The Bankers from Hell
While my wife is waiting to talk with the branch manager, she’s sitting next to where the teller windows are located.  One customer approached a teller to make a withdrawal.  Another teller — not the one working with him — sees what he’s withdrawing and says (out loud!), “Wow — that’s a lot of money!  Are you going to buy a house or what?  Or maybe you’re going to the casinos?  If so, I’ll go with you with that kind of cash”.

My wife was appalled.  The man was clearly uncomfortable.  And not one staff person said anything to the offensive teller.

It Gets Worse!
When my wife got to speak with a manager about her ‘unclaimed asset’ account, the manager couldn’t get someone from the bank’s home office to take her call to explain how to process the form my wife received — and the manager was not familiar with it (great training!).

The manager apologized to my wife saying, “I don’t know why they’re not picking up”.  (Yeah?  Well, I think I do!)

The Most Egregious Sin of All
What’s so sad about this situation is that this bank is currently running a TV commercial showing how they go to great lengths to ‘service’ their customers.

In one commercial, a branch manager actually opens up her branch early because one of her valued customers forgot her passport in a safe deposit box and needed it to go on a trip.  That’s why ‘marketing’ and ‘operations’ need to align or the customer will suffer and then so will the revenue-stream they generate for this bank!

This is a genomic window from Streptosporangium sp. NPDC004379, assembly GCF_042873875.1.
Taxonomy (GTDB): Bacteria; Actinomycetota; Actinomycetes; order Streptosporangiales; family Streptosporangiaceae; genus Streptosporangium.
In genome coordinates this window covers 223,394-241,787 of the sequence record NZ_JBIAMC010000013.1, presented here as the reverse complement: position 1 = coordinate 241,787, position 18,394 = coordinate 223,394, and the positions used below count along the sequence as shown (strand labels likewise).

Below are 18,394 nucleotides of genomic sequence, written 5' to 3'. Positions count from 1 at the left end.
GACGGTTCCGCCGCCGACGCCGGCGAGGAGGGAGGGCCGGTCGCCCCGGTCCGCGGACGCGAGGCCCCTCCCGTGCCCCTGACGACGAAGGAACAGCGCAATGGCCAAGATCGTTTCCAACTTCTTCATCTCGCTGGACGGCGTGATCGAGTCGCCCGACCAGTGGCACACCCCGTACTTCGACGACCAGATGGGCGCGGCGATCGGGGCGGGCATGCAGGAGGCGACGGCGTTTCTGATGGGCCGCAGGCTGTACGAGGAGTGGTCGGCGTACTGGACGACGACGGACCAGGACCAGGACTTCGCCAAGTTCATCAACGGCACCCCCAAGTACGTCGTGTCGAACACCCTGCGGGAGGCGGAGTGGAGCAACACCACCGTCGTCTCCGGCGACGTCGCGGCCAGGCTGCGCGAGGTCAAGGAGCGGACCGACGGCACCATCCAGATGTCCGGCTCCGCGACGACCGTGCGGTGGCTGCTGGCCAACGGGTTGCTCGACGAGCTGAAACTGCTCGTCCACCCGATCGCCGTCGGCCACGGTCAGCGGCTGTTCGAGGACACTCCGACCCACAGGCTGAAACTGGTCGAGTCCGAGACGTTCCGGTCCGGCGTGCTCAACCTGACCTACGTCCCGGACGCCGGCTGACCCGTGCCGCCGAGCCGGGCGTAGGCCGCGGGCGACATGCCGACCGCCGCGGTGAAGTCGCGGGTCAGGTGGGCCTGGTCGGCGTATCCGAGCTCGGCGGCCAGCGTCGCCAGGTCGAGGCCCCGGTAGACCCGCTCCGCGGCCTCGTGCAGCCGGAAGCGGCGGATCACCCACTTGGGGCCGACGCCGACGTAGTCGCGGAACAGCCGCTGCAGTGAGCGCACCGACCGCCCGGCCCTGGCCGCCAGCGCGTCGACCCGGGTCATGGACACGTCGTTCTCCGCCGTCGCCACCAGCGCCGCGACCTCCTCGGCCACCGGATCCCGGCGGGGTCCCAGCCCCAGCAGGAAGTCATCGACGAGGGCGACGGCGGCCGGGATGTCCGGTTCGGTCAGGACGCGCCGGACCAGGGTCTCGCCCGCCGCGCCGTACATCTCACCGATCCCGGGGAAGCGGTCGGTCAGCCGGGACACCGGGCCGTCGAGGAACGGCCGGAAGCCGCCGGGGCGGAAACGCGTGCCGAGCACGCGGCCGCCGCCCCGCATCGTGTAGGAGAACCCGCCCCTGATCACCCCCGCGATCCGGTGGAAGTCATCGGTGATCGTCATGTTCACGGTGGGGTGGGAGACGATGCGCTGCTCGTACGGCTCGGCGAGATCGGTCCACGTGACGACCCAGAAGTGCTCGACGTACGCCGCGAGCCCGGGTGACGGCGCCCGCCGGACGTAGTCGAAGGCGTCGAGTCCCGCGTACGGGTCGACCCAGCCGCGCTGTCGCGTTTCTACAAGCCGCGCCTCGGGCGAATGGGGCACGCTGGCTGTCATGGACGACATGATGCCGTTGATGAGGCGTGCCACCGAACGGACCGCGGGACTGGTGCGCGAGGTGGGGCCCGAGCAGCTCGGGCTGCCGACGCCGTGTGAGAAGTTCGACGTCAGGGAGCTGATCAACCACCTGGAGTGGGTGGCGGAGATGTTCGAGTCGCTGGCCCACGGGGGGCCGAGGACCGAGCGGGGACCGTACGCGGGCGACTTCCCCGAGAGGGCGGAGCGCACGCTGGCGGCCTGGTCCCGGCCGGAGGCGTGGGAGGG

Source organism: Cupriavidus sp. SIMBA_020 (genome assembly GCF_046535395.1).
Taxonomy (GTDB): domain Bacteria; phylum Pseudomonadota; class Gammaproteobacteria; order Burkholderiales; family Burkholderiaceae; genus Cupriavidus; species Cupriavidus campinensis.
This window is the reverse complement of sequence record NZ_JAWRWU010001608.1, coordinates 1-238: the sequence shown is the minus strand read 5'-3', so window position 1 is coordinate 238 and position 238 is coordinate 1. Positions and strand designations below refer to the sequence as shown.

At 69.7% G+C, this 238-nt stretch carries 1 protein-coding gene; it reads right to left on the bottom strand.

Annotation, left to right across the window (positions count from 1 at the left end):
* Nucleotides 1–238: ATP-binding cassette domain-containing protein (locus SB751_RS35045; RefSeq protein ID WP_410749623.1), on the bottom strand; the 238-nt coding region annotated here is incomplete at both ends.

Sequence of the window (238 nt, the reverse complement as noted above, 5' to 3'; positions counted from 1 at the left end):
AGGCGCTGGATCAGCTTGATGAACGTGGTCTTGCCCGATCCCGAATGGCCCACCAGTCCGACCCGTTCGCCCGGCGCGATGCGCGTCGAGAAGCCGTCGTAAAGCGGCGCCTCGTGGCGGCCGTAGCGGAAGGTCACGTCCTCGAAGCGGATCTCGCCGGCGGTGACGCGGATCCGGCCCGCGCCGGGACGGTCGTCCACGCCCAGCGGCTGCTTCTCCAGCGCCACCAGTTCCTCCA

Long story short, this bank’s inability to know what their staff is doing that creates a negative experience for their customers, or train them to perform in a professional manner and have managers who will not tolerate it when they perform badly . . . has cost it our business.  In America, we ‘vote’ with our pocketbooks and wallets.

With unprofessional / unacceptable behavior tolerated from their staff and the commercials being run on television I think this bank needs to take a long, hard look at their operations rather than which media they can use to push a message that is out-0f-touch with the reality they deliver in-person.

KEY POINT:
What your business DOES speaks so loudly it matters not what you SAY in your marketing materials.  Your behavior communicates more powerfully than anything else to your customers.  Don’t ever forget that!

Given the proliferation of information — and access to it — is today’s consumer better prepared than ever before to buy a car, choose a restaurant or find a new dentist?  In fact, with the availability of social rating services — e.g. Angie’s list, Yelp, etc. — is there truly any need (or, an opportunity) to ‘sell’ anymore?